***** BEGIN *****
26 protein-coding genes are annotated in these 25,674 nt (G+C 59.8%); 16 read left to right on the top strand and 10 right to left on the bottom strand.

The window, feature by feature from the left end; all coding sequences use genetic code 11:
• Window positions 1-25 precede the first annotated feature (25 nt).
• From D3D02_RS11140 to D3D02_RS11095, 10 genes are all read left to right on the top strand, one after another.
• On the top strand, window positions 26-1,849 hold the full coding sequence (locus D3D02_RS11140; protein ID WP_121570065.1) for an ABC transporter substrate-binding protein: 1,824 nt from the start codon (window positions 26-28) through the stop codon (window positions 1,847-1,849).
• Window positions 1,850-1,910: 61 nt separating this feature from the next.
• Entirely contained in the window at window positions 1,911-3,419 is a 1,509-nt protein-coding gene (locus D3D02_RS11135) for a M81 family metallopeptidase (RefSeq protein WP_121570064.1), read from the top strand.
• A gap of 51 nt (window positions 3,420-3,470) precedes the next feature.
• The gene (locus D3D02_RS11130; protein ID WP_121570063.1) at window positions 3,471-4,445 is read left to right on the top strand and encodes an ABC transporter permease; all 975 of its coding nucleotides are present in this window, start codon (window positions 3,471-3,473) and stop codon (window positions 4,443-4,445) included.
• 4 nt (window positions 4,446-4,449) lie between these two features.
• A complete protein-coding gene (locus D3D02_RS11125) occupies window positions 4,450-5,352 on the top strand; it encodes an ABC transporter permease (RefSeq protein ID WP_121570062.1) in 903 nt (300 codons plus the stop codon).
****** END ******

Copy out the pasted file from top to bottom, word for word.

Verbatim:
26 protein-coding genes are annotated in these 25,674 nt (G+C 59.8%); 16 read left to right on the top strand and 10 right to left on the bottom strand.

The window, feature by feature from the left end; all coding sequences use genetic code 11:
• Window positions 1-25 precede the first annotated feature (25 nt).
• From D3D02_RS11140 to D3D02_RS11095, 10 genes are all read left to right on the top strand, one after another.
• On the top strand, window positions 26-1,849 hold the full coding sequence (locus D3D02_RS11140; protein ID WP_121570065.1) for an ABC transporter substrate-binding protein: 1,824 nt from the start codon (window positions 26-28) through the stop codon (window positions 1,847-1,849).
• Window positions 1,850-1,910: 61 nt separating this feature from the next.
• Entirely contained in the window at window positions 1,911-3,419 is a 1,509-nt protein-coding gene (locus D3D02_RS11135) for a M81 family metallopeptidase (RefSeq protein WP_121570064.1), read from the top strand.
• A gap of 51 nt (window positions 3,420-3,470) precedes the next feature.
• The gene (locus D3D02_RS11130; protein ID WP_121570063.1) at window positions 3,471-4,445 is read left to right on the top strand and encodes an ABC transporter permease; all 975 of its coding nucleotides are present in this window, start codon (window positions 3,471-3,473) and stop codon (window positions 4,443-4,445) included.
• 4 nt (window positions 4,446-4,449) lie between these two features.
• A complete protein-coding gene (locus D3D02_RS11125) occupies window positions 4,450-5,352 on the top strand; it encodes an ABC transporter permease (RefSeq protein ID WP_121570062.1) in 903 nt (300 codons plus the stop codon).